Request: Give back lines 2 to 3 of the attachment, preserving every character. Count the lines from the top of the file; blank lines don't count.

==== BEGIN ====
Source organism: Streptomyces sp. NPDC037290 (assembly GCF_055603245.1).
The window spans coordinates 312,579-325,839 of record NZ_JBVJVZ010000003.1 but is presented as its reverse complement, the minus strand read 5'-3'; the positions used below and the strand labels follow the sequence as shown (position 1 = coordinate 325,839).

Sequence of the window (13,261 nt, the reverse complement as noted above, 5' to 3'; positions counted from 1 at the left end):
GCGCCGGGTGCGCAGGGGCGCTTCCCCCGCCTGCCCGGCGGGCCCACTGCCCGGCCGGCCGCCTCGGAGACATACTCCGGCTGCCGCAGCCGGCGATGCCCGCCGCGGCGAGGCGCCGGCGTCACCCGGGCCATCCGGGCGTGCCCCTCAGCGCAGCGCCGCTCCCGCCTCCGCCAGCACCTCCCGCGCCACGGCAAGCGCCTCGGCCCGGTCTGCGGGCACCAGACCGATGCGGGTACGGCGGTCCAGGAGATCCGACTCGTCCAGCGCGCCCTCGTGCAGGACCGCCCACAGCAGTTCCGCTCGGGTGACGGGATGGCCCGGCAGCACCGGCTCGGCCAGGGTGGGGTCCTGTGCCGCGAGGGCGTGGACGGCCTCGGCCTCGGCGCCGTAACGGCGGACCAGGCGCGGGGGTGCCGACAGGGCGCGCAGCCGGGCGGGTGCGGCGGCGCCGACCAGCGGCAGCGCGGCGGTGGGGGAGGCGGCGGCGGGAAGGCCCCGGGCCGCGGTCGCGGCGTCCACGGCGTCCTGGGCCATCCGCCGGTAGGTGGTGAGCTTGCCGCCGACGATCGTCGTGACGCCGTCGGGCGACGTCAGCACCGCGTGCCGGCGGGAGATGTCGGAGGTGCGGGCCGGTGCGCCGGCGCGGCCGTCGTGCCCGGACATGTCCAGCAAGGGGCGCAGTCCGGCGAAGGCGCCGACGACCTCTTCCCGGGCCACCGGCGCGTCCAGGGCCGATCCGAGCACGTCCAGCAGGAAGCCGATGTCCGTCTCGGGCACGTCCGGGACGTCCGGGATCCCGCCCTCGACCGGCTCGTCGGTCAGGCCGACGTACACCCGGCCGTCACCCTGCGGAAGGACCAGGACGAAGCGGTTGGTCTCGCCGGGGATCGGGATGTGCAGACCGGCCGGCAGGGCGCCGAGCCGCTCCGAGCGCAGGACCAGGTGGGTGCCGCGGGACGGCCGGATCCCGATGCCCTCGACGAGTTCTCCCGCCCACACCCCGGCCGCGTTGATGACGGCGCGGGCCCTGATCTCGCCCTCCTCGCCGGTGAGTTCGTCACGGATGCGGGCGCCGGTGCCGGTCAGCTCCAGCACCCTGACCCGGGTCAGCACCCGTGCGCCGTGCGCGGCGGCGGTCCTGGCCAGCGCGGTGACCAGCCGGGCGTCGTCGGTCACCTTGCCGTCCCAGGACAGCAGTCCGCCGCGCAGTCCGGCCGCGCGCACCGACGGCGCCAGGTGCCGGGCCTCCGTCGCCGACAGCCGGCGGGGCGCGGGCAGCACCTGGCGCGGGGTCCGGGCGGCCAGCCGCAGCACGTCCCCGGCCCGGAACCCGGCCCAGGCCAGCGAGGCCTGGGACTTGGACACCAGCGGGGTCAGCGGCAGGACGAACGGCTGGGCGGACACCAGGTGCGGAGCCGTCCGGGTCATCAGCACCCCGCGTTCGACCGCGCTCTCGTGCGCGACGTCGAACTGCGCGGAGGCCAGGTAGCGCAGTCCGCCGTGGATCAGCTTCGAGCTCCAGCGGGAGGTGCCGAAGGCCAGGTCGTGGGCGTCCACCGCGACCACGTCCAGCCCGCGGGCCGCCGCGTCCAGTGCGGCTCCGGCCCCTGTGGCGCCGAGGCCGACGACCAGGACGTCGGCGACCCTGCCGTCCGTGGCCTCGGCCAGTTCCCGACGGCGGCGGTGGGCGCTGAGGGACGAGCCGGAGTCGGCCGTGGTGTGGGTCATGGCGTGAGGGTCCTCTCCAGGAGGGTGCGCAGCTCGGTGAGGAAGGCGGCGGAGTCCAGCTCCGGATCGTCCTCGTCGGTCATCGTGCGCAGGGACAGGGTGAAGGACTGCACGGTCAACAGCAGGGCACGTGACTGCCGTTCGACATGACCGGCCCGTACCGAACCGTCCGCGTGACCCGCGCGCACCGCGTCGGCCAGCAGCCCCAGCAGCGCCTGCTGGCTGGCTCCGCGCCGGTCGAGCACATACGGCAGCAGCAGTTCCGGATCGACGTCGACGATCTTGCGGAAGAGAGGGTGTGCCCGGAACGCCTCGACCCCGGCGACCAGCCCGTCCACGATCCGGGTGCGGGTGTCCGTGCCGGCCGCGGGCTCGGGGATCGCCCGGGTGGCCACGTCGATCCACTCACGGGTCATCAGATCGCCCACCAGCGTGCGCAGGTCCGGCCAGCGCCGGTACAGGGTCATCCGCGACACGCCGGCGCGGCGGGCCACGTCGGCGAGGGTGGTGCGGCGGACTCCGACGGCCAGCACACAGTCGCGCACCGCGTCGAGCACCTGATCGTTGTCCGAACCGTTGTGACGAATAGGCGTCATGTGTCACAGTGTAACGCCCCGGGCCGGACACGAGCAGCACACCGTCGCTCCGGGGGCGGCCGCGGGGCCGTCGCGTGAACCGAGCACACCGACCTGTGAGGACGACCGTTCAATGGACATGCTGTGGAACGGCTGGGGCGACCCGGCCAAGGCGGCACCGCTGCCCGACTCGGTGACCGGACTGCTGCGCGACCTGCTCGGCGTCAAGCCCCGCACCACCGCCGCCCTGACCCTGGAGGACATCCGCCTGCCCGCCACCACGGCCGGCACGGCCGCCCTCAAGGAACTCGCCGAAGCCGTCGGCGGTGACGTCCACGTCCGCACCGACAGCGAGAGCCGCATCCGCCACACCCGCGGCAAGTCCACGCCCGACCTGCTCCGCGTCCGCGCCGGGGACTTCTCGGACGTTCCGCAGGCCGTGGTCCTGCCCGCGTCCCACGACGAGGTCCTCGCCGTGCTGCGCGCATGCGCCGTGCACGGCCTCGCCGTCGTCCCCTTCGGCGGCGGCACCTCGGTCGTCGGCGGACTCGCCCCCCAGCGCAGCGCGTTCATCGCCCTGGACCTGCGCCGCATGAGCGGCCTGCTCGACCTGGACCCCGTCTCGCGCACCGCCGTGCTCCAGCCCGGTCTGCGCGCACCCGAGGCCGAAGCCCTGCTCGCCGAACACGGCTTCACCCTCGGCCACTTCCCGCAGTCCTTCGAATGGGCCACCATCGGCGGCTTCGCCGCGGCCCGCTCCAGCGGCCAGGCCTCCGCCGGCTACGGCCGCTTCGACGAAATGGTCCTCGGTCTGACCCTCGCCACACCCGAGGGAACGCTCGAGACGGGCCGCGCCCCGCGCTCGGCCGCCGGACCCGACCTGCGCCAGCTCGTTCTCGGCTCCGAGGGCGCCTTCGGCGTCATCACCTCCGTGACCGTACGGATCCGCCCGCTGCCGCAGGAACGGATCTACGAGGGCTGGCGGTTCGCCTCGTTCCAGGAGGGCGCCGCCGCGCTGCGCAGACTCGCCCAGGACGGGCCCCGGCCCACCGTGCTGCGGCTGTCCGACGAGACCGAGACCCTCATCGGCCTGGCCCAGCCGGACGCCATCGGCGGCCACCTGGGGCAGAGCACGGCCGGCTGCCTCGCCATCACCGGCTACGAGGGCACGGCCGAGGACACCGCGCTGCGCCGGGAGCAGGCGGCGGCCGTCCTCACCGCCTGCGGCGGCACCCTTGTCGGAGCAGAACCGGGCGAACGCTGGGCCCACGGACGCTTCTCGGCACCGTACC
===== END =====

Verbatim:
The window spans coordinates 312,579-325,839 of record NZ_JBVJVZ010000003.1 but is presented as its reverse complement, the minus strand read 5'-3'; the positions used below and the strand labels follow the sequence as shown (position 1 = coordinate 325,839).

Sequence of the window (13,261 nt, the reverse complement as noted above, 5' to 3'; positions counted from 1 at the left end):